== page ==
The journey from wet to dry lab
Updated: Mar 25
By Sean Wilson
When I started my science career as a Research Assistant back in 2015 our group was beginning to investigate single cell sequencing to further our understanding of both embryonic mouse kidneys and human induced pluripotent stem cell derived organoids. I was trained in, and hired, for my wet lab molecular biology training, which meant I started off dissecting embryonic mice, running Western blots, PCRs, in situ hybridisations and immunohistochemistry assays. I gained a lot of experience in immunofluorescence (IF for short), honing in on beautifully stained kidney sections and whole-mounts and spending untold hours manually refining these to answer questions around the progenitor cell populations that drive the growth of nephrons. It was during that time that I was initially drawn to learning how to write scripts to perform some simple processing pipelines, ultimately to help save me time with the image analysis. This led to me learning to write some macros in FIJI, and dabbling in python and R.
Nearing 2017, the organoid teams had started looking into generating single cell datasets to better analyse the cell types present within kidney organoids. Our group teamed up with a bioinformatics group in our institute with members of the research team beginning to work on these datasets. When they presented their findings during our lab meetings, I was excited by the questions we were beginning to answer and the questions we began to ask. It saw this as a great opportunity, for myself, to really sink my teeth into some cool single cell datasets that had novel biology on a system (the kidney) that I understood, by that point, fairly well. So, I checked with my group leader if I could use these dat
aset to train myself how to use R (which I had favoured by that point) and interact with single cell data. I didn’t want to step on the toes of the bioinformaticians who were doing the work, or have they think that I was trying to do their work for them (even though I had, at that time, absolutely no idea what I was doing). This was the big turning point for me – this was what ended up being the first step into a passionate field of study for me.
Before Seurat became the go-to R package for single cell analysis, our friendly bioinformaticians put together a Single Cell Experiment pipeline using Scater, later incorporating Seurat into that pipeline, which I was sent and tried to work out what all the functions were doing, what the data looked like, and eventually I started to try and modify or add to the pipeline. At some point during this time, my focus in the group shifted from focusing on mouse kidney development to the organoid projects, where I actively contributed to generating a new organoid dataset. I was able to do simple analysis at this point, which meant I could also try and do the analysis of these datasets myself and see how that compared to the analysis carried out by the bioinformaticians.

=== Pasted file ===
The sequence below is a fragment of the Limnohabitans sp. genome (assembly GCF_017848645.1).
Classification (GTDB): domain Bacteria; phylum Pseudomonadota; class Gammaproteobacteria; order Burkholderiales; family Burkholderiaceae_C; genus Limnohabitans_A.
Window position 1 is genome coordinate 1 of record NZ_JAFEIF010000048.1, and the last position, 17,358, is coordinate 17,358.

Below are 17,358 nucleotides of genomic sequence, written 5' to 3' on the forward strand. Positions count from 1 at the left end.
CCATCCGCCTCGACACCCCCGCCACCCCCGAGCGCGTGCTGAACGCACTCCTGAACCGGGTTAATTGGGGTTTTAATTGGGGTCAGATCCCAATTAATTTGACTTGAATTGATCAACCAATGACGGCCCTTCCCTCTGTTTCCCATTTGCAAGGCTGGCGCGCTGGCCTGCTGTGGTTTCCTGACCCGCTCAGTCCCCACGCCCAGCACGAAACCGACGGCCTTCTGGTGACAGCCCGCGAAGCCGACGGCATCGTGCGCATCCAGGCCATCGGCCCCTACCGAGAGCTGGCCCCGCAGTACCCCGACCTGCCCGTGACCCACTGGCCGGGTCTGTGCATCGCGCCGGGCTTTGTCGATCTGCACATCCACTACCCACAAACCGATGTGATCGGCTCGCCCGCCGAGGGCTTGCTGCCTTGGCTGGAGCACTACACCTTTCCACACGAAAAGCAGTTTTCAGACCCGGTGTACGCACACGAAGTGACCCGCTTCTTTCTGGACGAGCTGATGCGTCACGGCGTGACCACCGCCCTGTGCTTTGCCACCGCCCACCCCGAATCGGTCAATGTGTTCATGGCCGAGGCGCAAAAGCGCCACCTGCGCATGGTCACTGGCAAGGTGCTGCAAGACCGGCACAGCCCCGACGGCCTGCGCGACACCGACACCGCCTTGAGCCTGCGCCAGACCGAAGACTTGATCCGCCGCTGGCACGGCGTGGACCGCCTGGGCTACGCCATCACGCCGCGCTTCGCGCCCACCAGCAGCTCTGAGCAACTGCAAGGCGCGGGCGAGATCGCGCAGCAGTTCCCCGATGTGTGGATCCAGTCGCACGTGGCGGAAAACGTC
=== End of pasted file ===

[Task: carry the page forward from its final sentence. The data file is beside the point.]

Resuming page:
I had a go at taking the raw data and putting together a clustering and cell annotation for these, which I eventually sent to my supervisors and group leader to show them what we had. I felt like I really was understanding the process enough that my results were true and accurate, I would double check stuff with the experts who said I was doing everything right, so I become more confident with my work. More importantly, my team also was confident in what I was doing and it became faster and easier for me to take over the analysis of our single cell data. This was a big thing for me, I really felt like I could be confident that I was doing sound work, drawing correct analysis and I gradually became more and more interested in making programming a big part of my skillset. Now, I’m deep into my PhD where the bulk of the analysis is bioinformatics, and my link between wet and dry lab work, is one of my defining career skill sets.
About Sean Wilson
Sean Wilson joined Melissa Little’s laboratory at the Murdoch Children's Research Institute as a research assistant in 2015, working closely with Alex Combes on Six2 haploinsufficiency in mice. In 2017 he was transferring to the Stem Cells and Regeneration division of the lab, working closely with Jess Vanslambrouck and Sara Howden studying the processes that drive differentiation within stem cell derived kidney organoids. During that time, he developed a passion for utilising stem cell technology, kidney organoids and bioinformatics analysis approaches in understanding kidney development, function and disease. This led to Sean undertaking a PhD in 2019 under the supervision of Melissa Little and Sara Howden to map morphogenesis in kidney organoids and improve the in vitro nephrogenic niche dynamics in this system. This has included a focus on classifying and comparing the cell types within human fetal kidney and kidney organoids using single cell RNA sequencing.
All views/opinions shared in this article are the views/opinions of the writer.
Edited by Dr Nadia Rajab